In this series of articles we’re discussing a simple approach for managing projects – the ten D’s of project management. So far we’ve covered Definition, Detail, Dependencies, and Duties. Now it’s time to talk about project Dates.
In the Definition post we discussed the need to ask key questions before diving into detailed planning, and we used an everyday example of planning a meal/party. In the Details post we created a hierarchy of work to be done, and in the Dependencies post we sequenced the work using a network diagram (flowchart). Duties was about assigning a person’s name to each task that we had identified during the Details step.
At this point we know what we have to do, who is going to do it, and the sequence in which tasks should be performed. What we don’t know is how long all this work is going to take, or when tasks can be expected to be completed. Notice that this is different from how which time is available. Chris may want his party in two weeks, but it’s not until we develop our initial set of project Dates that we start to see whether the target is realistic.
The first thing we need to do, is to ask the various task owners how much time they need to get their work done. Bear in mind that although Jo may only need a couple of hours to write the invites, it’s probably going to take a couple of days for her to find some time in her busy life to do the actual work. So the duration we need is two days, not two hours.
If we add the task durations to the network diagram (flow-chart) we developed in Dependencies, we can visually see how long different parts of the project will take.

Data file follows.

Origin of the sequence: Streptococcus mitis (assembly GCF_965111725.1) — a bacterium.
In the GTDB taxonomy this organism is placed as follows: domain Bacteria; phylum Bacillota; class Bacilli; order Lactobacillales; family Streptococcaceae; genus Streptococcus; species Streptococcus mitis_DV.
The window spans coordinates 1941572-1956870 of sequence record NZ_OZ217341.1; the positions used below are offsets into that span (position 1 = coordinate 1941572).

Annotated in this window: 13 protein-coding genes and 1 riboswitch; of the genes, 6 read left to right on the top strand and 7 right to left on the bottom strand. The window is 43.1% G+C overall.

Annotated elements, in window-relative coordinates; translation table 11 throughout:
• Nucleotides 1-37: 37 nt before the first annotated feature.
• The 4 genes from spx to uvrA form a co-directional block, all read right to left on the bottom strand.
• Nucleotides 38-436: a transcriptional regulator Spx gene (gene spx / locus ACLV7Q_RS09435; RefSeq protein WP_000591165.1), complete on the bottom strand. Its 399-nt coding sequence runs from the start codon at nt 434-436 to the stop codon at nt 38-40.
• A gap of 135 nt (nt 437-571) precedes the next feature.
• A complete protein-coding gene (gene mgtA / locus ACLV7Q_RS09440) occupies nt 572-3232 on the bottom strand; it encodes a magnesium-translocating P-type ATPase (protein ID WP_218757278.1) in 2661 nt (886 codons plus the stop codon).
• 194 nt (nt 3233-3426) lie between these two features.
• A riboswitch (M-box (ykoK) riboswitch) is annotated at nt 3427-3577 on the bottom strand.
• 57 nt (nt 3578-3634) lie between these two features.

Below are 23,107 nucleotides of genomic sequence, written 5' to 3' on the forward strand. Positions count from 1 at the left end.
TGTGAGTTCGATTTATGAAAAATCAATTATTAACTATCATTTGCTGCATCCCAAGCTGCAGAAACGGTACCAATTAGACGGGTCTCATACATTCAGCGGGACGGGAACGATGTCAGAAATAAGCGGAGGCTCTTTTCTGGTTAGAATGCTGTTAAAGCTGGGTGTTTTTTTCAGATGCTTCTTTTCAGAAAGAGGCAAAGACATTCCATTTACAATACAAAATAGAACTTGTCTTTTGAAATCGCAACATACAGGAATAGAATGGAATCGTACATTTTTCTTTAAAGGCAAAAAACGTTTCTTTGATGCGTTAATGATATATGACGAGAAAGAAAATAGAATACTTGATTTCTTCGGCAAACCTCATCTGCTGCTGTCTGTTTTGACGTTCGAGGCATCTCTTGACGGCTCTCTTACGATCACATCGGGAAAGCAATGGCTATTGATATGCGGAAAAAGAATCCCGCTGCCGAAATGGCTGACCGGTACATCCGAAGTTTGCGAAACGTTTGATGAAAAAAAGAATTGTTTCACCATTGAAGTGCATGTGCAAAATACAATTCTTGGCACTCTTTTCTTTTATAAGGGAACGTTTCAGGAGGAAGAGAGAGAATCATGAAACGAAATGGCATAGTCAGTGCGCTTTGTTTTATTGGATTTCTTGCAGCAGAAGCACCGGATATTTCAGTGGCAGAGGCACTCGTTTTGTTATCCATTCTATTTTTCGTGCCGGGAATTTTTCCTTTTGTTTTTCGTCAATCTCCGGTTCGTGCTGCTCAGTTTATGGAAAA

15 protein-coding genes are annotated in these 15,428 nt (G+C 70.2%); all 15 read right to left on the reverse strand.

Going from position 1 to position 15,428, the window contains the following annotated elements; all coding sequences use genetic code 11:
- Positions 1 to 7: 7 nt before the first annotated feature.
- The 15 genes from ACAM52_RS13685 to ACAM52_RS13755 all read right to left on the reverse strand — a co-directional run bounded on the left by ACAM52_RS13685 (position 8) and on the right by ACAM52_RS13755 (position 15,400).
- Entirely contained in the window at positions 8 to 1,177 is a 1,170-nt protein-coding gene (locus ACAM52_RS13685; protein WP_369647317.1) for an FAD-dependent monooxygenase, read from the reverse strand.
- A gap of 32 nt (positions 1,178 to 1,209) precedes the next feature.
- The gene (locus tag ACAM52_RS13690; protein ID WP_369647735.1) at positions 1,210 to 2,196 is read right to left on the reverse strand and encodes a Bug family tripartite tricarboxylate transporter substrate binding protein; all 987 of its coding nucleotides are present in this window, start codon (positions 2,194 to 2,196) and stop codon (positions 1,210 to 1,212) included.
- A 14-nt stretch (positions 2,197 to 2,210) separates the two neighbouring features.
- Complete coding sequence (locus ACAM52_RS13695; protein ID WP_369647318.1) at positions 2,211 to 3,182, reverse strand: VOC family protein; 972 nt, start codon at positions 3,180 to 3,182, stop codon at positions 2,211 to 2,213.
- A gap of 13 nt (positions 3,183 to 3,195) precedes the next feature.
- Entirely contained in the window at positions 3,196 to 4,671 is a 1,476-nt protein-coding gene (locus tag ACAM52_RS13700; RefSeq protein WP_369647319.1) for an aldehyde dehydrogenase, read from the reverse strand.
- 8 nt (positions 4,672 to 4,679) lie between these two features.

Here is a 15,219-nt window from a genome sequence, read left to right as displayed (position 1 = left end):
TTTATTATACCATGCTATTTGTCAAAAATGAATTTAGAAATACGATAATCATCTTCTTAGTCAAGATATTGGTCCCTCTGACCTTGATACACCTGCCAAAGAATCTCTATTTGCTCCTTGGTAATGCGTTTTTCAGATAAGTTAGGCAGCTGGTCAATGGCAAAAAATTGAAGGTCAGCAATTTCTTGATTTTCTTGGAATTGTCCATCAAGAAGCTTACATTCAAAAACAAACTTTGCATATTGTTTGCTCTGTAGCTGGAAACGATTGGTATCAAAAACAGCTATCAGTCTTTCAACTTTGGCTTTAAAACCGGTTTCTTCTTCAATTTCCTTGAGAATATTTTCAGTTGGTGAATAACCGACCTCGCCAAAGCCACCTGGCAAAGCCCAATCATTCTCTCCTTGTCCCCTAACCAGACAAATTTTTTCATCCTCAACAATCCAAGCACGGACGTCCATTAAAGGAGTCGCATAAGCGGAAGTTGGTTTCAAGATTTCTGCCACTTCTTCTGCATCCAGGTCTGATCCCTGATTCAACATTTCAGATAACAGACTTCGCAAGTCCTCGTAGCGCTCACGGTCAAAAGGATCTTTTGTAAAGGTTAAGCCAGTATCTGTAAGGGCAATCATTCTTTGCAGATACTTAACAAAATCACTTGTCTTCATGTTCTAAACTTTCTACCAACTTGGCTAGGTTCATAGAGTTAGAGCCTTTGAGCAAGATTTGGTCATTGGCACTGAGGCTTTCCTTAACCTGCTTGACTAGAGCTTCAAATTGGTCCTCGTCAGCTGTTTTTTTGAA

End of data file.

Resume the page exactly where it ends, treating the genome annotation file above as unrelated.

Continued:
We can take our understanding one step further with some simple calculations (assuming our project starts on day 1):
Notice that Create Shopping List cannot start until day 15. Even though Research Recipes could be done as early as day 10, we need to wait until Define Quantities is completed on day 14 before working on the shopping list.
As I hinted earlier, a likely scenario is that the project Dates we have developed don’t meet Chris’s expectations, and so before we publish the dates, we may need to optimize. (We may also need to educate Chris about what’s realistic and re-align his expectations!) Optimizing can include a variety of approaches such as:
- Re-visiting task durations to see if people are able to get things done more quickly.
- Adding team members to reduce task durations and/or to enable more work to be done in parallel.
- Hiring outside help, that may have more time/skills available.
- Simplifying the project. (How about emailed invites instead of physical invites?)
As we are considering ways to optimize the project Dates, notice that it doesn’t matter how quickly we Research Recipes. We could reduce that duration to 1 day, and it wouldn’t help us get the project done any more quickly.
In the next post we’ll look at the fifth D after project Definition, Detail, Dependencies, Duties, and Dates, and that’s project Dangers.